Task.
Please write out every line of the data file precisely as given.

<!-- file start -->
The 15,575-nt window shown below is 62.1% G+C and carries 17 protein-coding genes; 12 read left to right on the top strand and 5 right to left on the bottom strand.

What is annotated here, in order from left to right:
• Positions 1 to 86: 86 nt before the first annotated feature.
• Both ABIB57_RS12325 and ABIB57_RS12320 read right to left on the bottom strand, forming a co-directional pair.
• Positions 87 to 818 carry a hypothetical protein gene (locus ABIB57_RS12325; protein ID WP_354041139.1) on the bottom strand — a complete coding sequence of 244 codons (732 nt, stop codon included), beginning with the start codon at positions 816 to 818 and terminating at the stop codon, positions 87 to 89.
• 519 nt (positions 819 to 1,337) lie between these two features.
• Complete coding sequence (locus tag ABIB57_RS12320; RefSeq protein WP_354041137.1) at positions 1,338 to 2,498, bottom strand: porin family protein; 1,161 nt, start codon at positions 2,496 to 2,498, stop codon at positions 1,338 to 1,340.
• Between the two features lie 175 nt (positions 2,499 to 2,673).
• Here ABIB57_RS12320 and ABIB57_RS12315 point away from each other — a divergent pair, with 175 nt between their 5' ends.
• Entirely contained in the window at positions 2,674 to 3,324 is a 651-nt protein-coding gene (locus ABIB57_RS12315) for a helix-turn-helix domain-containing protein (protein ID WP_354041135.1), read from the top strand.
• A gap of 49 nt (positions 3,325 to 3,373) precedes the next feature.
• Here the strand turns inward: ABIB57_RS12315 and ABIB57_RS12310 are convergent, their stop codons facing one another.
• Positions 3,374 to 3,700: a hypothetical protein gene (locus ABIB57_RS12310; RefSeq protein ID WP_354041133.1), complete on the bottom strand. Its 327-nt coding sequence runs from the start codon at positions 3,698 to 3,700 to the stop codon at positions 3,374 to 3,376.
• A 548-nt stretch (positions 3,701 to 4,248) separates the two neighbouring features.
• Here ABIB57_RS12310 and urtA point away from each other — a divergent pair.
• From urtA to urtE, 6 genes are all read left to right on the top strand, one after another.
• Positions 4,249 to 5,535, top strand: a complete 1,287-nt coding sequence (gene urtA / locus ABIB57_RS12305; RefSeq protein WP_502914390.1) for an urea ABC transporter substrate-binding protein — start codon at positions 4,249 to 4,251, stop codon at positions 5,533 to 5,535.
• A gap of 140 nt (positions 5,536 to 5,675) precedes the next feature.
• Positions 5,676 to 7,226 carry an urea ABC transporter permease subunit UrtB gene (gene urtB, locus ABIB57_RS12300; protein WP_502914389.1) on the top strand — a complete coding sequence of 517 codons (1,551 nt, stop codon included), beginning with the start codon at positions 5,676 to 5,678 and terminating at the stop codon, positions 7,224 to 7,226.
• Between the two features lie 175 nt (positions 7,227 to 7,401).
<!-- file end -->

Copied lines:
The 15,575-nt window shown below is 62.1% G+C and carries 17 protein-coding genes; 12 read left to right on the top strand and 5 right to left on the bottom strand.

What is annotated here, in order from left to right:
• Positions 1 to 86: 86 nt before the first annotated feature.
• Both ABIB57_RS12325 and ABIB57_RS12320 read right to left on the bottom strand, forming a co-directional pair.
• Positions 87 to 818 carry a hypothetical protein gene (locus ABIB57_RS12325; protein ID WP_354041139.1) on the bottom strand — a complete coding sequence of 244 codons (732 nt, stop codon included), beginning with the start codon at positions 816 to 818 and terminating at the stop codon, positions 87 to 89.
• 519 nt (positions 819 to 1,337) lie between these two features.
• Complete coding sequence (locus tag ABIB57_RS12320; RefSeq protein WP_354041137.1) at positions 1,338 to 2,498, bottom strand: porin family protein; 1,161 nt, start codon at positions 2,496 to 2,498, stop codon at positions 1,338 to 1,340.
• Between the two features lie 175 nt (positions 2,499 to 2,673).
• Here ABIB57_RS12320 and ABIB57_RS12315 point away from each other — a divergent pair, with 175 nt between their 5' ends.
• Entirely contained in the window at positions 2,674 to 3,324 is a 651-nt protein-coding gene (locus ABIB57_RS12315) for a helix-turn-helix domain-containing protein (protein ID WP_354041135.1), read from the top strand.
• A gap of 49 nt (positions 3,325 to 3,373) precedes the next feature.
• Here the strand turns inward: ABIB57_RS12315 and ABIB57_RS12310 are convergent, their stop codons facing one another.
• Positions 3,374 to 3,700: a hypothetical protein gene (locus ABIB57_RS12310; RefSeq protein ID WP_354041133.1), complete on the bottom strand. Its 327-nt coding sequence runs from the start codon at positions 3,698 to 3,700 to the stop codon at positions 3,374 to 3,376.
• A 548-nt stretch (positions 3,701 to 4,248) separates the two neighbouring features.
• Here ABIB57_RS12310 and urtA point away from each other — a divergent pair.
• From urtA to urtE, 6 genes are all read left to right on the top strand, one after another.
• Positions 4,249 to 5,535, top strand: a complete 1,287-nt coding sequence (gene urtA / locus ABIB57_RS12305; RefSeq protein WP_502914390.1) for an urea ABC transporter substrate-binding protein — start codon at positions 4,249 to 4,251, stop codon at positions 5,533 to 5,535.
• A gap of 140 nt (positions 5,536 to 5,675) precedes the next feature.
• Positions 5,676 to 7,226 carry an urea ABC transporter permease subunit UrtB gene (gene urtB, locus ABIB57_RS12300; protein WP_502914389.1) on the top strand — a complete coding sequence of 517 codons (1,551 nt, stop codon included), beginning with the start codon at positions 5,676 to 5,678 and terminating at the stop codon, positions 7,224 to 7,226.
• Between the two features lie 175 nt (positions 7,227 to 7,401).